More fathers are choosing to take periods of unpaid leave after having a baby, adding to the financial pressure on families during the infant's first year.
According to a survey of 1,000 prospective parents for new Partnership credit card from the John Lewis Partnership and HSBC, nearly a third (31 per cent) of fathers-to-be intend to take more than a month off work after the birth of their child, while one in 12 said they hope to take in excess of four months off.
Fifty-eight per cent of new mums, meanwhile, said they would take more than the six months statutory paid maternity leave they can currently claim, with one in eight saying that they expect to take more than two years off work to bring up the baby.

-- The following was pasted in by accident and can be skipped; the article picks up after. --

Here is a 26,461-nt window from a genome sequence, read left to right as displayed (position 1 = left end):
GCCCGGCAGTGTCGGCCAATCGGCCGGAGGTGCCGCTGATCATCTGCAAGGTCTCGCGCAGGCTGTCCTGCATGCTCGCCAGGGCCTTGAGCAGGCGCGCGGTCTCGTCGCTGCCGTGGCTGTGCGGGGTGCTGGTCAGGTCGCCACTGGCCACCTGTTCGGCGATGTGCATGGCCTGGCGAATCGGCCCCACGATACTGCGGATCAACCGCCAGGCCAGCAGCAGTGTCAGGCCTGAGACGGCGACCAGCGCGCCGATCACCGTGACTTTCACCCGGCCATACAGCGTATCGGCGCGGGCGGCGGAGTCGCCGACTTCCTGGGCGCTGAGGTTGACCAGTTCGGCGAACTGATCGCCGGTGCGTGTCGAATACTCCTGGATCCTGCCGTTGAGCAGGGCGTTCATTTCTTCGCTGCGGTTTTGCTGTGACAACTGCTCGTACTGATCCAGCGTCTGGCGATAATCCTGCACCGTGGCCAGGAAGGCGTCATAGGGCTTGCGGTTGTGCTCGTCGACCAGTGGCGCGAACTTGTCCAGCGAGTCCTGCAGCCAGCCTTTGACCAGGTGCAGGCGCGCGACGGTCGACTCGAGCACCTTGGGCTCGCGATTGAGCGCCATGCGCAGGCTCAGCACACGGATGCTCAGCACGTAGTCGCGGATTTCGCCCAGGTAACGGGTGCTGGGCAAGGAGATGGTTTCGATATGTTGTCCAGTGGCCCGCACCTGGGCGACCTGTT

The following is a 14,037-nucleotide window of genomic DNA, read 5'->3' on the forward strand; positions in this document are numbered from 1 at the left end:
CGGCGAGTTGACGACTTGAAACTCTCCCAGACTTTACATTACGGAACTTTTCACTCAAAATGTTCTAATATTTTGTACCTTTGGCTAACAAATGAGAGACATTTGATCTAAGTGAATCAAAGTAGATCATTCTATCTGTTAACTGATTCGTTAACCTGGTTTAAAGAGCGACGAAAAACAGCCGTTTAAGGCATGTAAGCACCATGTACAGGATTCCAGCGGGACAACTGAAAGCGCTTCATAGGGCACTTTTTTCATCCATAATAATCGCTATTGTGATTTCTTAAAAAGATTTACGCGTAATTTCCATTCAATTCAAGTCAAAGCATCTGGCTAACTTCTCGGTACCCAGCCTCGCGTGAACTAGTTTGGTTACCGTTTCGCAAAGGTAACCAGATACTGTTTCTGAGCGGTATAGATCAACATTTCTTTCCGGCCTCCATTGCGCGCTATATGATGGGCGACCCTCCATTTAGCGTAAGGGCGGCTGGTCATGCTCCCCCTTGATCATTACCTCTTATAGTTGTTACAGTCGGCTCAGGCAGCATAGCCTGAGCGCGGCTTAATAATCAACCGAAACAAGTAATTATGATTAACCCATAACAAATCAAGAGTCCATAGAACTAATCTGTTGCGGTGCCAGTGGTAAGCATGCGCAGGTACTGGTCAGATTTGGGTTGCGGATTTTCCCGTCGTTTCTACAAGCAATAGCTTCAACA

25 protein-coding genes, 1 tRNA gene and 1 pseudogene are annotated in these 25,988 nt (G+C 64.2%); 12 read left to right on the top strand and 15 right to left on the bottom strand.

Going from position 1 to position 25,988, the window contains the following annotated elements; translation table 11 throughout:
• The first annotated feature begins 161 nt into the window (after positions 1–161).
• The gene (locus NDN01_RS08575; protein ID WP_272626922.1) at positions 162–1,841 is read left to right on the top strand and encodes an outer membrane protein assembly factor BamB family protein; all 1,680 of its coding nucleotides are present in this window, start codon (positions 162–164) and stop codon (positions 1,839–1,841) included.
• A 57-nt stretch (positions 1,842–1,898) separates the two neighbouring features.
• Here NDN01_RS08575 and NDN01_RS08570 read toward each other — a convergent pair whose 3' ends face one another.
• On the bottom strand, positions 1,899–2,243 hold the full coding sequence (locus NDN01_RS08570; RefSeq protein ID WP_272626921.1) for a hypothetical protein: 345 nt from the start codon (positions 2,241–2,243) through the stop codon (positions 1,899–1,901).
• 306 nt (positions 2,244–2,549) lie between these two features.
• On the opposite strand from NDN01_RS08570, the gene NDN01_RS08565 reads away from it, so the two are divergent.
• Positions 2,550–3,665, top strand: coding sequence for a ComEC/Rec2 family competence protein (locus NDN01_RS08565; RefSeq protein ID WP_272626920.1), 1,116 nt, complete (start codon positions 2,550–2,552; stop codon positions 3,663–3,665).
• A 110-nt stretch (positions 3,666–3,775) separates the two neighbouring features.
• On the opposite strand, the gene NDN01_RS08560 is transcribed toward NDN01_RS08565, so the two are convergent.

At the other end of the scale, one in 10 mums said they would return to some form of work within three months of giving birth to keep a second income coming in.
The research comes after the government pledged to increase paid maternity leave to nine months by 2007 and to a full year by the end of the next parliament.
Most new mothers are currently entitled to 90 per cent of average earnings for the first six weeks of their leave, followed by a maximum of £102.80 a week for a further 20 weeks. This will be increased to £106 a week from April.
New dads currently only get up to two weeks' paid leave - although under recent proposals, men would be able to take some of their partner's maternity pay allowance.